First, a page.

Sunday, 6 December 2009

Craig Murray reflects on the absurdity of the threat by RBS bankers to resign, unless they are given permission by the Government to award huge bonuses to their fee earning staff. It is scarely believable that they have the nerve to make such a request, at a time when 1,700 workers at the Corus steelmaking plant in Redcar are set to lose their jobs. The word 'talent' seems to be the buzzword throughout the banking industry. It is important, we are assured, that the banks retain their top talent so that they do not move on to other companies. What logic! Damn, why did I not think of that in my previous job? It's obvious isn't it? Bully your employer into raising your salary or you will bugger off to a competitor! Sheesh. What 'talent' is this exactly? Are these the same talented whizzkids who mismanaged our money and got us into this mess in the first place? Come to think of it, what do they actually produce? What is their product? And how is their talent any more valuable to society than that of a steelmaker. A steelmaker manufactures and produces something we can see, feel and touch.

As Murray points out, it would have taken an injection of 0.0003% of the amount injected into the financial sector to save the Corus plant. Sadly it is apparently not deemed valuable enough to society. So as the bankers, who will undoubtedly receive their bonus in the end, contemplate whether to upgrade to a Bugati Veyron or Ferrari 355, the Corus workers will be contemplating how to make future mortgage payments.

Rafa Clarifies Aquilani Position

Rafael Benitez has defended his curious non selection of Italian midfielder Alberto Aquilani. Koppites have been left baffled by Benitez's reluctance to field his £20 million summer signing, despite confirmations that he is "fit and ready to play". Following yesterdays drab 0-0 draw with Blackburn, the Spaniard responded to confused journalists by claiming that he is protecting Aquilani for his testimonial, which is scheduled for June 2019. Benitez claimed "Alberto is talented but fragile. In 2019 he will have been with us for 10 years and deserves his testimonial. It is important that we keep him fit for this very important game. We have other good players who can do a job in the meantime. I won't risk him."

Wednesday, 25 November 2009

Beginning of the end for Benitez


Liverpool's miserable season got even worse last night as they were eliminated from the Champions League, despite a 1-0 win over Hungarian champions Debrecen. Any faint hope they had of keeping their campaign alive was erased as Fiorentina survived a late fight back by Lyon to claim victory by the same scoreline. The Merseysiders have the consolation of entering the Europa League, but most fans will not have much of an appetite for that competition. In truth, Liverpool did not deserve to qualify for the knockout stages. Yes, they have endured a certain degree of misfortune, such as the last minute equaliser away to Lyon, but the fact remains they have underperformed badly. Even last nights game highlighted the problem. Lyon and Fiorentina comfortably despatched of Debrecen away from home with 4-0 and 4-3 wins respectively, whereas Benitez's side laboured their way through the game after taking the lead, seemingly content with a 1-0 win from as early as the 10 minute mark.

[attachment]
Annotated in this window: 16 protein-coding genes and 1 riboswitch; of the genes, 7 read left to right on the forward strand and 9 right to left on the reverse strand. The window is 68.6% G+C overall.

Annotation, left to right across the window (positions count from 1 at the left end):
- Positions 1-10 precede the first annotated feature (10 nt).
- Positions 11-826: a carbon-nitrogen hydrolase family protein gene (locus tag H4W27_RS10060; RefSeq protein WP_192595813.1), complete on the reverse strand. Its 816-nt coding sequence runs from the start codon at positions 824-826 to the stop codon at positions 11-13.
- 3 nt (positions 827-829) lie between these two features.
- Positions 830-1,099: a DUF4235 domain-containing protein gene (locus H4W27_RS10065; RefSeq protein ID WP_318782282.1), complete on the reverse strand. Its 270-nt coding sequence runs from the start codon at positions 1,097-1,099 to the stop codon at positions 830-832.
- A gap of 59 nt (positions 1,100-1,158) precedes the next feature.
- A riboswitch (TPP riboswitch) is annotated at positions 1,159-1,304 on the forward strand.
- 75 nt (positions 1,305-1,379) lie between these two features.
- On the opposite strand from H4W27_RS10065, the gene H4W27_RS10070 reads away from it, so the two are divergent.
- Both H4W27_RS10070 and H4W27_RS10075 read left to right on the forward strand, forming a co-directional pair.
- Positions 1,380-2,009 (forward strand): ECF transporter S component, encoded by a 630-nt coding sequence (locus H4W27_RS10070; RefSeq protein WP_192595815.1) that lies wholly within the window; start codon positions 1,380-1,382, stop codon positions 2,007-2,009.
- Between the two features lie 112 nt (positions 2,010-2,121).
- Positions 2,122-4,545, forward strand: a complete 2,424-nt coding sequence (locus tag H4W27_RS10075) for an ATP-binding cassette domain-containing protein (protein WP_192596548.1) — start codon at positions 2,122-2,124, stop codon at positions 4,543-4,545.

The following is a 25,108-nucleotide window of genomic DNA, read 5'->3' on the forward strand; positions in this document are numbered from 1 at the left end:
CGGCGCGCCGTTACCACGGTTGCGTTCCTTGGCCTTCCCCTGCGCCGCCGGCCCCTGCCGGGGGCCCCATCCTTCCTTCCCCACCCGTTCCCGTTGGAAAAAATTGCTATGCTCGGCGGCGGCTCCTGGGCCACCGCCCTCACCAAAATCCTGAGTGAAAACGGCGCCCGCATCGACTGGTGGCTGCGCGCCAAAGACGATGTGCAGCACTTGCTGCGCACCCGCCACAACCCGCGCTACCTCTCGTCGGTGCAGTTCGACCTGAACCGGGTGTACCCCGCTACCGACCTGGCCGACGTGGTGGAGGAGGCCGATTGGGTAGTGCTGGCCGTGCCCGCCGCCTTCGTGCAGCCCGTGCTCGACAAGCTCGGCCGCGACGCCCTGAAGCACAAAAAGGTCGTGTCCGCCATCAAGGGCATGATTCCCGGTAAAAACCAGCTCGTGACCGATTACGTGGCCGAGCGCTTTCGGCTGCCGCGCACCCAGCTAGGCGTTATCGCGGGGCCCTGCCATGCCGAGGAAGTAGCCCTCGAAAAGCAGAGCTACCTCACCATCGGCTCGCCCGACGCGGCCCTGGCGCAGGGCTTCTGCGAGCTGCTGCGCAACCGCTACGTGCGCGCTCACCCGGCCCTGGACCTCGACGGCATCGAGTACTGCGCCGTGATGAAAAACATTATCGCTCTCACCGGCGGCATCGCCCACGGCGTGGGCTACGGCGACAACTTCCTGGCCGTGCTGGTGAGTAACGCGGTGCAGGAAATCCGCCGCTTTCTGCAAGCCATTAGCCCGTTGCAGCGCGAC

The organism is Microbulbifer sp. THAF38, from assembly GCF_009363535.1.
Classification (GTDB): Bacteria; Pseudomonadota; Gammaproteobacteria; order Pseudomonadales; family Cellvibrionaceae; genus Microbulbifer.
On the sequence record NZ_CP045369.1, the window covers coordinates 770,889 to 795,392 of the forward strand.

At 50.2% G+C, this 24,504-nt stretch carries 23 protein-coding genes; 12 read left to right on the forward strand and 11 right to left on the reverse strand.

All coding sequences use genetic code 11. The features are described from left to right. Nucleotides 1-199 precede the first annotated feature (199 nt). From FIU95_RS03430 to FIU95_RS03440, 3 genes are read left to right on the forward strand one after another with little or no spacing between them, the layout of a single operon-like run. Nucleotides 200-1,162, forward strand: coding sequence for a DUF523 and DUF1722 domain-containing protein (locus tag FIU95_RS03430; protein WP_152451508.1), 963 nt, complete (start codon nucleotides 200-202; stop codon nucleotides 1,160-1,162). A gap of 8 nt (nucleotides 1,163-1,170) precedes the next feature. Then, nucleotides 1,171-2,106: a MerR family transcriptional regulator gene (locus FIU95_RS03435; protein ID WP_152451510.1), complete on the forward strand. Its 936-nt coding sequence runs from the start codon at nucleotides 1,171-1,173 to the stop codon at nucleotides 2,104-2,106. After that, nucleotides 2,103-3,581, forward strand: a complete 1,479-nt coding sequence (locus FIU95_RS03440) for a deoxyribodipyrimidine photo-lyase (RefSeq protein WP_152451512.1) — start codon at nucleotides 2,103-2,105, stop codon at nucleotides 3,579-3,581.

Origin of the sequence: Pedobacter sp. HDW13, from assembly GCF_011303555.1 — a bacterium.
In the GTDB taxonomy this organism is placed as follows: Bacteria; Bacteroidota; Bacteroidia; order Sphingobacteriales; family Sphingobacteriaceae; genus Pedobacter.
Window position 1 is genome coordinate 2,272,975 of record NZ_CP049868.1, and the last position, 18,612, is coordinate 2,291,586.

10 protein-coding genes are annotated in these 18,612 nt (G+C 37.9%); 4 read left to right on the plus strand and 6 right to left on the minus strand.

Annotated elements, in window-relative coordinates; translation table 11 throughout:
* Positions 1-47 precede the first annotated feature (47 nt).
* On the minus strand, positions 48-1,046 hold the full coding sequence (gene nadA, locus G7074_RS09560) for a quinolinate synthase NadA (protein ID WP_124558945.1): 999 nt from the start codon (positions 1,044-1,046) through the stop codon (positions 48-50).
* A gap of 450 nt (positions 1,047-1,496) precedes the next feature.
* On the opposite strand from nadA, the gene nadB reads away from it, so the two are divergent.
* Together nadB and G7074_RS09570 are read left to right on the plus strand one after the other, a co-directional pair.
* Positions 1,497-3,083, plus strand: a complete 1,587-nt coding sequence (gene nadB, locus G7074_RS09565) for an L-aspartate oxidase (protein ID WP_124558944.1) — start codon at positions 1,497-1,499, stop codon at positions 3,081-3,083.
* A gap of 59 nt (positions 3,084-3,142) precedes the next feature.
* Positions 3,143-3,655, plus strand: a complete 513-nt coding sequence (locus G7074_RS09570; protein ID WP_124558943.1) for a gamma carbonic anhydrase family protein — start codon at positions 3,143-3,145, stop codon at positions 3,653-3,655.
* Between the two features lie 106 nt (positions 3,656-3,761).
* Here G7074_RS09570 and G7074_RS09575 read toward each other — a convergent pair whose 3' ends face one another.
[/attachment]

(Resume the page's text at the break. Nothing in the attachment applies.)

Amidst all the gloom, it is the omission of the clubs major summer signing Alberto Aquilani that is most baffling. In recent weeks, Benitez has repeatedly assured fans and journalists that the Italian is (and i quote) "fit and ready to play". The player himself seems champing at the bit to get out there and start his Liverpool career. From the early stages of last nights game it was obvious that the Hungarians were there for the taking. With Liverpool lacking flair and a creative influence, the game seemed ideal for the introduction of Aquilani, probably in place of one of their two holding midfield players. But Benitez, for whatever reason, resisted the temptation. Even the opportunity to help him build up some match sharpness in the last half hour was again squandered. We can only assume therefore that Aquilani does not figure in Benitez's first team plans. He may not be a saviour, but should at least be given the chance to show what he can do. As it happened, Debrecen predictably worked their way back into the game and almost snatched a draw in injury time, in much the same way Lyon did 3 weeks earlier.

Liverpool fans have been patient, more patient than almost any set of fans in world football I would suggest. We understand that long term success is not built overnight. In the last 3 months of last season there were signs that we had finally cracked it. We attacked teams from the first whistle, battering them with flair, imagination, pace and creativity. The defeats of Real Madrid, Manchester United and Aston Villa spring to mind. It was as if the shackles were off. And therein lies the problem. It seems that under Benitez, Liverpool can only play to their full potential when the pressure is off, that is when they are out of every major competition. When there is still something at stake, such as the league title, the Spaniard's natural instinct is overwhelmingly caution. He is a manager who seems to have absolute, total faith in statistics, graphs, charts and percentages. If his sheet of pro zone stats indicate that the game is not suitable for the introduction of Aquilani, then Benitez will abide by that. In other words, he lacks the fundamental managerial instinct to assess a game with his own eyes and make human, footballing decisions.